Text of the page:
SEA Games 2017, Aug 19-30: 3 days to go

SEA Games: Causeway rivalry throws up triple treat in tiger's lair

Singapore fans cheering on the Lions during match against Malaysia at the Causeway Challenge at National Stadium on Oct 7, 2016.
Singapore fans cheering on the Lions during match against Malaysia at the Causeway Challenge at National Stadium on Oct 7, 2016.PHOTO: THE NEW PAPER

It is a fierce rivalry born from proximity and shared history, and Singapore's athletes are bracing themselves for loud, intense and partisan home crowds when they face their Malaysian counterparts at this SEA Games.

Tonight will see the arch-rivals clash again in men's football, as Singapore enter the 80,000-seat cauldron that is the Shah Alam Stadium to face Malaysia in a crunch Group A tie.

Yet, the sporting contest between both countries extend beyond just football, as they will also face off in netball and women's water polo group-stage clashes on the same day.

The Causeway rivalry is particularly strong in netball, with Malaysia and Singapore are the only countries to have won gold in the sport, each winning once on their respective home soils in 2001 and 2015.

Netballer Charmaine Soh, 27, experienced this rivalry from the time when she was a national youth player in 2009, and the intensity reached a boil at the 2015 SEA Games in Singapore.

She said that there were even a few instances at the 2015 Games where some Malaysian players tried to intimidate her by shooting her "dirty" looks as they passed one another in common areas.

NOISY NEIGHBOURS

They might boo us every time we shoot, so I've been doing this 'noise training' while trying to concentrate and shoot.

CHARMAINE SOH, on how she is adapting to the electrifying atmosphere.

Such incidents were proof of how much the Games gold meant to Malaysia's netball team, and it turned out to be the fuel that fired Soh up, despite being "furious" by their antics at first.

"We had been beating Malaysia quite consistently (before the 2015 SEA Games), as their players were young and they were still building up their team," she said.

"They became tougher and stronger in recent years and I think in 2015 they knew it and wanted to retain the gold."

To cope with the probability of a less-than-friendly home crowd today, the goal shooter has been resorting to practising with a lot of noise in her ears.

She added: "They might boo us every time we shoot, so I've been doing this 'noise training' while trying to concentrate and shoot.

"I've been listening to a lot of crowd noises and booing noises, which might happen because it's at their home ground."

While the netball contest between the two countries grew in recent times, their football rivalry is far more historic, and has occasionally manifested in unpleasant ways, such as the scuffles that broke out between fans at the 2012 Causeway Challenge at this same stadium.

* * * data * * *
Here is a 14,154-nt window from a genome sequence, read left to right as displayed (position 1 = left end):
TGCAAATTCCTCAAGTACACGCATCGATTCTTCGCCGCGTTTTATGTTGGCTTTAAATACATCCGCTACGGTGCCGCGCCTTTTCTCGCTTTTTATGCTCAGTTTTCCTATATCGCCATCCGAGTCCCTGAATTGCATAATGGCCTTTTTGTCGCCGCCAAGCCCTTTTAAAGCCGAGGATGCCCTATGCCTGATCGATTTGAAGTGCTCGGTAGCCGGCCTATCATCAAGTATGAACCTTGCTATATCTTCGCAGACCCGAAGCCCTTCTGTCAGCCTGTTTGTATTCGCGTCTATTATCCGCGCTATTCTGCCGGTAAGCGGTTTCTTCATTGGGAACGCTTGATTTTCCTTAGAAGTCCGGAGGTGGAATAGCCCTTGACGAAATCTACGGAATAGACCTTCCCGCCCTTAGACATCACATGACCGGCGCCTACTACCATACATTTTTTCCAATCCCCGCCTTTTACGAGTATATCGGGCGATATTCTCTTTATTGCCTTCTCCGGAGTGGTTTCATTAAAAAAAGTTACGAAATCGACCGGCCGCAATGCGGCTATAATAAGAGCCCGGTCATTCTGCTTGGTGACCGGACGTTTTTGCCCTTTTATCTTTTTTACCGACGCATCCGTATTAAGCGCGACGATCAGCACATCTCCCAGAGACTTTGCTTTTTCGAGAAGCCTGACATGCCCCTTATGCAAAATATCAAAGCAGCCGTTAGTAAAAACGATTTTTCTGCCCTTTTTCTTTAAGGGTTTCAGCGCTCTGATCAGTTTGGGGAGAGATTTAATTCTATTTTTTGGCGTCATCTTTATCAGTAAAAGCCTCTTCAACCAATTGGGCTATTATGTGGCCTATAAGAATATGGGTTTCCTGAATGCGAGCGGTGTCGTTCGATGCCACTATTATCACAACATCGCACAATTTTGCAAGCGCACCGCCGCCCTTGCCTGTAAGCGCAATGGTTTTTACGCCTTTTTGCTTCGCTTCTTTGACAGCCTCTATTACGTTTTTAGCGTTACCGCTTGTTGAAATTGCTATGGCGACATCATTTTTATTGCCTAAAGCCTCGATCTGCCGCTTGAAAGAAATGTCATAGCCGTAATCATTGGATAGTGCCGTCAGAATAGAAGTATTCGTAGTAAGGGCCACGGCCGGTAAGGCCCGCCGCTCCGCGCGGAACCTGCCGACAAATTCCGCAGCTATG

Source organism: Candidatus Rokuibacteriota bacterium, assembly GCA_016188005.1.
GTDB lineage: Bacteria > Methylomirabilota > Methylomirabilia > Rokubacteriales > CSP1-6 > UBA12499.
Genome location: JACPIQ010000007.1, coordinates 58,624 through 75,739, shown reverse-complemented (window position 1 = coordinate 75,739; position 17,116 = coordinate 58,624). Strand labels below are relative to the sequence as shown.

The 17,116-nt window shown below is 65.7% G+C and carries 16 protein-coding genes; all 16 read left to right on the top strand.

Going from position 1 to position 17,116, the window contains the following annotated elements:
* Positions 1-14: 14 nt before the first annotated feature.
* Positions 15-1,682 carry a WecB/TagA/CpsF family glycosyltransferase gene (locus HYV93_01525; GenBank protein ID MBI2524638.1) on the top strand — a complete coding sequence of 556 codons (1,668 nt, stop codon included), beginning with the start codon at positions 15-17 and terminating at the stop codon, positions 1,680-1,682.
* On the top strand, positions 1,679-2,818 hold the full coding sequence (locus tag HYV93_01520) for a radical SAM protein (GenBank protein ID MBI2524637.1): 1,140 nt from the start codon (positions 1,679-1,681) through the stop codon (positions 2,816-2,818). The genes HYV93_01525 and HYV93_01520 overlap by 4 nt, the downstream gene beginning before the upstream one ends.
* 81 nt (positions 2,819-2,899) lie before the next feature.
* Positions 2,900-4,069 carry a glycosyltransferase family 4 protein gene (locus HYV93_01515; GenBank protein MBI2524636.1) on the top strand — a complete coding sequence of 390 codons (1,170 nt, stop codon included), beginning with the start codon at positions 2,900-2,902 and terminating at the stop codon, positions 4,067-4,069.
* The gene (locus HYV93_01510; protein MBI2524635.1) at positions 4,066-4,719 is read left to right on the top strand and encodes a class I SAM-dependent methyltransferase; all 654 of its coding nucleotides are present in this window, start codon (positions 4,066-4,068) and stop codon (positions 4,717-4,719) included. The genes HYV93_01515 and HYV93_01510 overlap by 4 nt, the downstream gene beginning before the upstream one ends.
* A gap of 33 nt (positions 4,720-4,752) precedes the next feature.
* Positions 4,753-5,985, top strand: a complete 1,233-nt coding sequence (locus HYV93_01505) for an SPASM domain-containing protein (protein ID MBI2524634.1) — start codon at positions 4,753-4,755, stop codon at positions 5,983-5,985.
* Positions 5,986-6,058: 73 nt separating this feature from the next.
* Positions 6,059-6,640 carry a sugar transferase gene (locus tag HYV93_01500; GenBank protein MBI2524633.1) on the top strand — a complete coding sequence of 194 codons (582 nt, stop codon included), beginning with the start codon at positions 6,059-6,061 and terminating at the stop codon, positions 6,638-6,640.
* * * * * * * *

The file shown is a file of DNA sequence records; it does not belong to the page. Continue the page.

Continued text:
In the 2015 Malaysia FA Cup semi-final clash in Terengganu, the LionsXII team and their fans were trapped in the stadium for close to five hours as angry Terengganu fans rioted outside.

SEA Games captain Shahrin Saberin knows how impassioned this rivalry can get, as he said: "I've heard (from senior footballers) that it is very intense because even if we beat Malaysia in a friendly match, everyone will be talking about it, including those who don't normally watch football."

The national Under-22 defender is confident there will be no such violence or animosity today, adding: "I will be expecting a warm reception from the fans and players because we have built a good, friendly relationship with one another.

"Of course the Malaysian fans will support their own team because they are playing at home, but we just need to shut all negative thoughts out and focus on our job in getting those crucial three points."

Women's water polo captain Gina Koh acknowledged that the local spectators at the National Aquatic Centre will be backing their team in full force today, but doubts there will be any hostility from the audience.

"It's sportsmanship, I don't think any crowd will (boo)," she added.

In other sports such as bowling, the Causeway rivalry is also no less competitive.

For Singapore's women's bowling team, the memory of losing the 2015 SEA Games gold to their Malaysian opponents by a mere 55 pinfalls, after a battle that lasted almost nine hours, still lingers.

The quintet of Jazreel Tan, New Hui Fen, Shayna Ng, Cherie Tan and Daphne Tan had taken "more than just a while" to recover from that loss, according to Ng.

She added: "(The loss) was quite painful, but the mindset that we're going into this SEA Games (with) is what doesn't kill you makes you stronger.

"We are hungrier than ever and we have been putting in a lot of effort at training to better prepare ourselves for what's coming."

Malaysia topped the medal table for bowling at the last edition with five golds, one silver and four bronzes, while Singapore were second (four golds, five silvers, one bronze).

Still, Ng does not consider the relationship between both nations a rivalry.

The 27-year-old explained: "Our main goal is not to beat Malaysia, it's more to display our fullest potential because if we all play our part, we'll be able to display our best (performance).

"I don't think there is a rivalry but I think it's also good that Malaysia are challenging and an obstacle to overcome. It's always good to have challenges that we face together as a team, so that we can grow."

A version of this article appeared in the print edition of The Straits Times on August 16, 2017, with the headline 'Causeway rivalry throws up triple treat in tiger's lair'. Print Edition | Subscribe